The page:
Depression and anxiety are two different psychological disorders that sometimes have overlapping symptoms. Depression is characterized by feelings of sadness, unworthiness, guilt, and helplessness, often accompanied by a loss of energy, will power, overall changes for the worse in sleep patterns. Anxiety disorders are often characterized by feelings of sadness, hostility, fear, and pressured, often accompanied by a large array of physical symptoms some of which are the same for depression; flu like symptoms, losses in energy, and changing sleep patterns are all shown in depression and anxiety. Increasingly over the years, anxiety and depression are part of a dual diagnosis.
Depression affects not just the person who has it, but everyone around them. It’s hard to endure watching a loved one struggle to do simple things like get out of bed or shower. Watching the efforts of a depressed loved one can create depression and other psychological problems. Depression coupled with anxiety can be even worse to watch. Instead of watching only a fight just to get moving, you have to watch your loved one fight the fears of what will happen “if” while they try to wage war with themselves. Family support, exercise, and medical/psychiatric support are important steps to overcome the crippling disorders. It is not something people can just snap out of. In cases of long term untreated depression or anxiety, it is not uncommon for the affected to turn to substances to dull the despair and fears that accompany the disorder. When this happens, it is harder for the person to “simply” quit the drug; the drug is the treatment for a bigger problem instead of being the problem itself. If you take away the substance but do not treat the problem there is a substantially increased risk of relapse and you cut the person off from their coping resource. This does not ingratiate you to the addict. Instead as detox occurs, the patient must be treated for the bigger problem of anxiety and depression in a place that feels safe, and hopefully with love and support.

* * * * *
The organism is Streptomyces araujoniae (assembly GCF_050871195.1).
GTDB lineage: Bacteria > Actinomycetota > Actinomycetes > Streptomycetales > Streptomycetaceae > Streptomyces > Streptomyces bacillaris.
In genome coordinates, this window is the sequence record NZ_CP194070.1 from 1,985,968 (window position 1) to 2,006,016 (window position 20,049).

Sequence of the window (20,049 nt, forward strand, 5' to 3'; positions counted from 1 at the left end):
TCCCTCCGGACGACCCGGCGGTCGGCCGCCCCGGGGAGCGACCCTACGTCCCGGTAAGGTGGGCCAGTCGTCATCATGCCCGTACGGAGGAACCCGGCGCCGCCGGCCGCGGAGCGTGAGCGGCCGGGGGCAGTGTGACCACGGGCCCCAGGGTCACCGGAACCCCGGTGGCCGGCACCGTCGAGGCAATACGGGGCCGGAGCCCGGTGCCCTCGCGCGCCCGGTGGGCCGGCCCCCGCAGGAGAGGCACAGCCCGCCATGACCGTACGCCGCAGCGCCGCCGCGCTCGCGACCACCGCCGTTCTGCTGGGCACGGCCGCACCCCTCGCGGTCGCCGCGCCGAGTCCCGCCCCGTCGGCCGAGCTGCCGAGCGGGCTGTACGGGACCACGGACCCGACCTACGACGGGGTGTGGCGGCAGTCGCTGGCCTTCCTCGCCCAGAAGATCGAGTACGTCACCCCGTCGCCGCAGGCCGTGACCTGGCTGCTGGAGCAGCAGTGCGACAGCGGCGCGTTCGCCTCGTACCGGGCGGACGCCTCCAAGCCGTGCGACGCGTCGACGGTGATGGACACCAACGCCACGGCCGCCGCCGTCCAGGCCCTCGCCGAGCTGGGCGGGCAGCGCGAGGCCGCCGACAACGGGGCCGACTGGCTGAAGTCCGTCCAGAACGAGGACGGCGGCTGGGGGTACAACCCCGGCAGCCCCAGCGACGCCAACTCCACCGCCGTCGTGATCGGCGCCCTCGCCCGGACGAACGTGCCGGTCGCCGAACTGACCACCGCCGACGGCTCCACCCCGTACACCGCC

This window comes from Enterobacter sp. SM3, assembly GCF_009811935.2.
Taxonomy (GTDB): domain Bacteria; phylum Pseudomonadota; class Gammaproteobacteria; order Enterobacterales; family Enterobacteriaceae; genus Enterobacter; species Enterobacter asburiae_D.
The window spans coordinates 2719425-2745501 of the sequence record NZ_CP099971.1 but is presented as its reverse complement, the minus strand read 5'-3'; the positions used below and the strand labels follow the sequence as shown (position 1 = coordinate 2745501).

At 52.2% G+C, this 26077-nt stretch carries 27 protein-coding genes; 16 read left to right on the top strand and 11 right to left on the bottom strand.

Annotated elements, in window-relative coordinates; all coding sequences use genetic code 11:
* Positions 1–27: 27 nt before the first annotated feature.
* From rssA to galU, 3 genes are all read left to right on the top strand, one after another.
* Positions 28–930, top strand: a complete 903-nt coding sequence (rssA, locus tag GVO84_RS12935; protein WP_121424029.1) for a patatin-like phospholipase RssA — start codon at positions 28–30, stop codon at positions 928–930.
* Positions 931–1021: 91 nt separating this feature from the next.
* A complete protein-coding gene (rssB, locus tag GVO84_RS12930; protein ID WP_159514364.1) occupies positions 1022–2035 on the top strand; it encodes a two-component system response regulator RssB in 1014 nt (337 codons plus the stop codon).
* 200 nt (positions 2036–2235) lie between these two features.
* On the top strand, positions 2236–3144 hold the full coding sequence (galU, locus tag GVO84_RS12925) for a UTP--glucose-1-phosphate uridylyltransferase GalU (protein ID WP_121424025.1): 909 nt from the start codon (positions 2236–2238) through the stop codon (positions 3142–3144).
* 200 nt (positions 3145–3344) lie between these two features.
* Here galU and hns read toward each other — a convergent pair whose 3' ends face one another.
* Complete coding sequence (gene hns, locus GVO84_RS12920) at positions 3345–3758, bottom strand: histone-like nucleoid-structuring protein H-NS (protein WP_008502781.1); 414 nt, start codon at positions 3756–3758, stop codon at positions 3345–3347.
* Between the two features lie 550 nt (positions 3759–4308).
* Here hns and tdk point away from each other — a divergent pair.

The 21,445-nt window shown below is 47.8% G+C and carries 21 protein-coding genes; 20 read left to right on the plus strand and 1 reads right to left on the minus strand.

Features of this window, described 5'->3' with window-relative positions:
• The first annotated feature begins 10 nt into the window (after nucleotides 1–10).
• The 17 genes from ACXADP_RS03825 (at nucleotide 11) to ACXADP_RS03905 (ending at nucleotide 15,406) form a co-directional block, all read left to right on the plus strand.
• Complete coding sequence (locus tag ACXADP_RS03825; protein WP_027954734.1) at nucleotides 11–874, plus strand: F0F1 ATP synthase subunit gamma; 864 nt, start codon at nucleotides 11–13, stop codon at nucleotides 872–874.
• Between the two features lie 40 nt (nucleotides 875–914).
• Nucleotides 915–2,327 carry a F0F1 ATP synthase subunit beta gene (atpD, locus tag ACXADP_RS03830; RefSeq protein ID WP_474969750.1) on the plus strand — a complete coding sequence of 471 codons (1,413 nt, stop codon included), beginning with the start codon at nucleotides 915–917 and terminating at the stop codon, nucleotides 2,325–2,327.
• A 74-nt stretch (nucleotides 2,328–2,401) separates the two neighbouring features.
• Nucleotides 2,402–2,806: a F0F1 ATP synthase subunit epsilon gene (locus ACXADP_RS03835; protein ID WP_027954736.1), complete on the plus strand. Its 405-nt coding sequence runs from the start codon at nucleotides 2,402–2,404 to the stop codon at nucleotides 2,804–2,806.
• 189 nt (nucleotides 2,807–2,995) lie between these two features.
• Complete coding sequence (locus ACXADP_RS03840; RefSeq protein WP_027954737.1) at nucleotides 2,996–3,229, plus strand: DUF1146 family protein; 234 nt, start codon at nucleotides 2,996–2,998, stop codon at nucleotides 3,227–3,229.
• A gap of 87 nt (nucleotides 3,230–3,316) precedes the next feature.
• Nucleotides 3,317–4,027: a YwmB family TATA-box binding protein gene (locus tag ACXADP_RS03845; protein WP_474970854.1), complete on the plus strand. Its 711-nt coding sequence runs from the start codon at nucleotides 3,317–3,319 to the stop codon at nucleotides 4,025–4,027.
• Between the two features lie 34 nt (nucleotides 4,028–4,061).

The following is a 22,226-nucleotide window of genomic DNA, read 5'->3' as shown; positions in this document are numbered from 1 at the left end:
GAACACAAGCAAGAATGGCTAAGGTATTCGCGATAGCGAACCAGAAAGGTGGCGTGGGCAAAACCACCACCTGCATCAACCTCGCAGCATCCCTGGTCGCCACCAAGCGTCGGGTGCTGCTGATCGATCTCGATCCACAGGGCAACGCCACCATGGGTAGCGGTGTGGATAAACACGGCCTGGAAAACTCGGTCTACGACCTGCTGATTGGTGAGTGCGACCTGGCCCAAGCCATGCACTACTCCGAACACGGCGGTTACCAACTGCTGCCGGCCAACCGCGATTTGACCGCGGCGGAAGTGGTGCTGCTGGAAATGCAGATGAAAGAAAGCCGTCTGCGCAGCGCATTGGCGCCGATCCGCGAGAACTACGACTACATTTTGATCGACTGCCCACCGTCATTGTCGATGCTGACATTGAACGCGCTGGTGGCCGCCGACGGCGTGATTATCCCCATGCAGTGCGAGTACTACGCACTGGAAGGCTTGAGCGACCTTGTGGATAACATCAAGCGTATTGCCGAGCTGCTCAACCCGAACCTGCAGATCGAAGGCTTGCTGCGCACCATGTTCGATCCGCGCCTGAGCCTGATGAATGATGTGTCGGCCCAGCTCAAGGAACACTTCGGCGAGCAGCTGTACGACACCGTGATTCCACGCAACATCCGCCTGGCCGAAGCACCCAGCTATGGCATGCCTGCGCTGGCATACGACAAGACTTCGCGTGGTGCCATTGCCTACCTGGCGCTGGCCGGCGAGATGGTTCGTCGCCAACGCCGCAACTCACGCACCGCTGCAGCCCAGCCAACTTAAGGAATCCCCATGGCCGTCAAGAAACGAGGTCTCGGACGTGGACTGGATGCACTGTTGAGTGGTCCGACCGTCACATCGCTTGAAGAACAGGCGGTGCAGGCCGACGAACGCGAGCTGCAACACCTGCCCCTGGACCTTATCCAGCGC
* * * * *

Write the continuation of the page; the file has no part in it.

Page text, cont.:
For some people, drug and alcohol use is a way to escape from the often overwhelming emotions that the two disorders bring up. A combination of therapies, like CBT and TLDP, and family support is the best way to fight depression and anxiety, and it is doubly important that those using alcohol and drugs get the same treatment. Family orientated therapy is helpful in that it addresses all the problems a family is having, not just the ones caused by the behaviors and emotions of the addict. There are good, affordable drug and alcohol rehab centers that have a combination of therapies that include the whole family, incorporate exercise, and allow the client to experience the beauty that is available in the world with new eyes; you just have to find them.
Don’t forget, it is important to treat the family members “without” a problem as well, watching these levels of emotions and actions can have long term ramifications on those who witness it. This is why family therapy is so important; it gives all members the support they need to support each other.